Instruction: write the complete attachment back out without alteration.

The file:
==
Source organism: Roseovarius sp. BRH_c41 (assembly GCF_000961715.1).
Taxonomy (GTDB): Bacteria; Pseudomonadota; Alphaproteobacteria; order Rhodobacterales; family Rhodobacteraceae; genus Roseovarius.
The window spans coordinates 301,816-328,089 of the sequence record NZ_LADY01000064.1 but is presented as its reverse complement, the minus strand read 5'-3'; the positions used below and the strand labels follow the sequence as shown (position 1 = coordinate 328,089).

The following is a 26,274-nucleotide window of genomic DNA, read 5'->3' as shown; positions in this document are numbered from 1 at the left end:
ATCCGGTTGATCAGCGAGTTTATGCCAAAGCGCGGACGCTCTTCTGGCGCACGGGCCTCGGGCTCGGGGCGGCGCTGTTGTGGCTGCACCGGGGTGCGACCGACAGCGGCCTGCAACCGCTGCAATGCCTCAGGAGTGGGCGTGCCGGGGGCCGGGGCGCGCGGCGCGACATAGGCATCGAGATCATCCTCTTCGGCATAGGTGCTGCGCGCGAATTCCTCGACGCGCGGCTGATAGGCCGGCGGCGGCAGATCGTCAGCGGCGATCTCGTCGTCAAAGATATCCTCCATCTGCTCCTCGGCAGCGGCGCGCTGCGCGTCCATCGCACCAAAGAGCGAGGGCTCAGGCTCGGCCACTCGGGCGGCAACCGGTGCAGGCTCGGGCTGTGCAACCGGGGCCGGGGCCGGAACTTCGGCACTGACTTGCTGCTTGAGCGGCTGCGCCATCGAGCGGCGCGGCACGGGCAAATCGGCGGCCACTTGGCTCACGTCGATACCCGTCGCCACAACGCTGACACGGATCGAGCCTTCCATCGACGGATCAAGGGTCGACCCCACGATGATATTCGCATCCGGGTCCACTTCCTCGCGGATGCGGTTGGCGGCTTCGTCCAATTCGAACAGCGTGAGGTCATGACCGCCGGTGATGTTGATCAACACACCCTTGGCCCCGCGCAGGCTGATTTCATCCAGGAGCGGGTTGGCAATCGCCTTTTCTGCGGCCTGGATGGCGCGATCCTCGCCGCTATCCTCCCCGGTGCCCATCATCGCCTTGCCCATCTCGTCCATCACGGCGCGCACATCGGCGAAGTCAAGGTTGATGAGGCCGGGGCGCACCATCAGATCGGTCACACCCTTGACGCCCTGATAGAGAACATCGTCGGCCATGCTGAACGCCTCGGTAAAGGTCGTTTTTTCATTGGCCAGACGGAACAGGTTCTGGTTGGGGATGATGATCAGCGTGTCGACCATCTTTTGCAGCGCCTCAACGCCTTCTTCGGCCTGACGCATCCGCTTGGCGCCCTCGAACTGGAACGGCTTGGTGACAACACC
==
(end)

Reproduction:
Source organism: Roseovarius sp. BRH_c41 (assembly GCF_000961715.1).
Taxonomy (GTDB): Bacteria; Pseudomonadota; Alphaproteobacteria; order Rhodobacterales; family Rhodobacteraceae; genus Roseovarius.
The window spans coordinates 301,816-328,089 of the sequence record NZ_LADY01000064.1 but is presented as its reverse complement, the minus strand read 5'-3'; the positions used below and the strand labels follow the sequence as shown (position 1 = coordinate 328,089).

The following is a 26,274-nucleotide window of genomic DNA, read 5'->3' as shown; positions in this document are numbered from 1 at the left end:
ATCCGGTTGATCAGCGAGTTTATGCCAAAGCGCGGACGCTCTTCTGGCGCACGGGCCTCGGGCTCGGGGCGGCGCTGTTGTGGCTGCACCGGGGTGCGACCGACAGCGGCCTGCAACCGCTGCAATGCCTCAGGAGTGGGCGTGCCGGGGGCCGGGGCGCGCGGCGCGACATAGGCATCGAGATCATCCTCTTCGGCATAGGTGCTGCGCGCGAATTCCTCGACGCGCGGCTGATAGGCCGGCGGCGGCAGATCGTCAGCGGCGATCTCGTCGTCAAAGATATCCTCCATCTGCTCCTCGGCAGCGGCGCGCTGCGCGTCCATCGCACCAAAGAGCGAGGGCTCAGGCTCGGCCACTCGGGCGGCAACCGGTGCAGGCTCGGGCTGTGCAACCGGGGCCGGGGCCGGAACTTCGGCACTGACTTGCTGCTTGAGCGGCTGCGCCATCGAGCGGCGCGGCACGGGCAAATCGGCGGCCACTTGGCTCACGTCGATACCCGTCGCCACAACGCTGACACGGATCGAGCCTTCCATCGACGGATCAAGGGTCGACCCCACGATGATATTCGCATCCGGGTCCACTTCCTCGCGGATGCGGTTGGCGGCTTCGTCCAATTCGAACAGCGTGAGGTCATGACCGCCGGTGATGTTGATCAACACACCCTTGGCCCCGCGCAGGCTGATTTCATCCAGGAGCGGGTTGGCAATCGCCTTTTCTGCGGCCTGGATGGCGCGATCCTCGCCGCTATCCTCCCCGGTGCCCATCATCGCCTTGCCCATCTCGTCCATCACGGCGCGCACATCGGCGAAGTCAAGGTTGATGAGGCCGGGGCGCACCATCAGATCGGTCACACCCTTGACGCCCTGATAGAGAACATCGTCGGCCATGCTGAACGCCTCGGTAAAGGTCGTTTTTTCATTGGCCAGACGGAACAGGTTCTGGTTGGGGATGATGATCAGCGTGTCGACCATCTTTTGCAGCGCCTCAACGCCTTCTTCGGCCTGACGCATCCGCTTGGCGCCCTCGAACTGGAACGGCTTGGTGACAACACC